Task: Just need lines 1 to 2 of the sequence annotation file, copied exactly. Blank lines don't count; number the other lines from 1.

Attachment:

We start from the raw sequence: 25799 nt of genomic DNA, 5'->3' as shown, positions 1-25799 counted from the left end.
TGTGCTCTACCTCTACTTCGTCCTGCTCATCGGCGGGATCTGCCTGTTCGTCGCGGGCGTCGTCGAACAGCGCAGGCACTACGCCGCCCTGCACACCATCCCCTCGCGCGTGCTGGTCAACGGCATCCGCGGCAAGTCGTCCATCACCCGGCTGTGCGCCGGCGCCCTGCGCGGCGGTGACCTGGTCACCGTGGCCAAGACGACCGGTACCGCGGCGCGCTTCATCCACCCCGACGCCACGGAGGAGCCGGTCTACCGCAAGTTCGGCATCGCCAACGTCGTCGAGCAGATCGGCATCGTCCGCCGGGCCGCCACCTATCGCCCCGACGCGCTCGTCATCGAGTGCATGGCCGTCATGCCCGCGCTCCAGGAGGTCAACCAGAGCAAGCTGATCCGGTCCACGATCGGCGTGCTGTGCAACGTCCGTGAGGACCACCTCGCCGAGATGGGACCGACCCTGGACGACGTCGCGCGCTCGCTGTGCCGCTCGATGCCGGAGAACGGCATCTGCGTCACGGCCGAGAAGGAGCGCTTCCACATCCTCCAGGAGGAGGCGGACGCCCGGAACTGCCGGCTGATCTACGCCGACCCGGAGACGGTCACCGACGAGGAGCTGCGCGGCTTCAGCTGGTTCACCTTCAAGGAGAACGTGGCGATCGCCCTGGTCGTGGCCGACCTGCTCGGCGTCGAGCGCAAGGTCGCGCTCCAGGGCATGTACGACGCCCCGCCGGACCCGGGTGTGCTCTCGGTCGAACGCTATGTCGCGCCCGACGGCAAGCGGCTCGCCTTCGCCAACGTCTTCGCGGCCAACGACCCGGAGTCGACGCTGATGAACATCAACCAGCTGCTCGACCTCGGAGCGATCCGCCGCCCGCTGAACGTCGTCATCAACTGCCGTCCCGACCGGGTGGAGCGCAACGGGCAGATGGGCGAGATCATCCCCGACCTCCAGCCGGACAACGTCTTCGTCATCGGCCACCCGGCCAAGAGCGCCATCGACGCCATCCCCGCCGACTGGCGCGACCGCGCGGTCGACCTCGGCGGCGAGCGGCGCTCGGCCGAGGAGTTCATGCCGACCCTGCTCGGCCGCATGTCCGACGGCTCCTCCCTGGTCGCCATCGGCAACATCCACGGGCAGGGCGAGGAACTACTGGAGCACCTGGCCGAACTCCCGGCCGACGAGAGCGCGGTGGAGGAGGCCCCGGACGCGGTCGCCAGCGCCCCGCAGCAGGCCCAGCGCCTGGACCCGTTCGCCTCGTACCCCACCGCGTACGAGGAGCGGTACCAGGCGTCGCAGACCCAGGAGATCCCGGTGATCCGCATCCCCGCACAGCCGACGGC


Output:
We start from the raw sequence: 25799 nt of genomic DNA, 5'->3' as shown, positions 1-25799 counted from the left end.
TGTGCTCTACCTCTACTTCGTCCTGCTCATCGGCGGGATCTGCCTGTTCGTCGCGGGCGTCGTCGAACAGCGCAGGCACTACGCCGCCCTGCACACCATCCCCTCGCGCGTGCTGGTCAACGGCATCCGCGGCAAGTCGTCCATCACCCGGCTGTGCGCCGGCGCCCTGCGCGGCGGTGACCTGGTCACCGTGGCCAAGACGACCGGTACCGCGGCGCGCTTCATCCACCCCGACGCCACGGAGGAGCCGGTCTACCGCAAGTTCGGCATCGCCAACGTCGTCGAGCAGATCGGCATCGTCCGCCGGGCCGCCACCTATCGCCCCGACGCGCTCGTCATCGAGTGCATGGCCGTCATGCCCGCGCTCCAGGAGGTCAACCAGAGCAAGCTGATCCGGTCCACGATCGGCGTGCTGTGCAACGTCCGTGAGGACCACCTCGCCGAGATGGGACCGACCCTGGACGACGTCGCGCGCTCGCTGTGCCGCTCGATGCCGGAGAACGGCATCTGCGTCACGGCCGAGAAGGAGCGCTTCCACATCCTCCAGGAGGAGGCGGACGCCCGGAACTGCCGGCTGATCTACGCCGACCCGGAGACGGTCACCGACGAGGAGCTGCGCGGCTTCAGCTGGTTCACCTTCAAGGAGAACGTGGCGATCGCCCTGGTCGTGGCCGACCTGCTCGGCGTCGAGCGCAAGGTCGCGCTCCAGGGCATGTACGACGCCCCGCCGGACCCGGGTGTGCTCTCGGTCGAACGCTATGTCGCGCCCGACGGCAAGCGGCTCGCCTTCGCCAACGTCTTCGCGGCCAACGACCCGGAGTCGACGCTGATGAACATCAACCAGCTGCTCGACCTCGGAGCGATCCGCCGCCCGCTGAACGTCGTCATCAACTGCCGTCCCGACCGGGTGGAGCGCAACGGGCAGATGGGCGAGATCATCCCCGACCTCCAGCCGGACAACGTCTTCGTCATCGGCCACCCGGCCAAGAGCGCCATCGACGCCATCCCCGCCGACTGGCGCGACCGCGCGGTCGACCTCGGCGGCGAGCGGCGCTCGGCCGAGGAGTTCATGCCGACCCTGCTCGGCCGCATGTCCGACGGCTCCTCCCTGGTCGCCATCGGCAACATCCACGGGCAGGGCGAGGAACTACTGGAGCACCTGGCCGAACTCCCGGCCGACGAGAGCGCGGTGGAGGAGGCCCCGGACGCGGTCGCCAGCGCCCCGCAGCAGGCCCAGCGCCTGGACCCGTTCGCCTCGTACCCCACCGCGTACGAGGAGCGGTACCAGGCGTCGCAGACCCAGGAGATCCCGGTGATCCGCATCCCCGCACAGCCGACGGC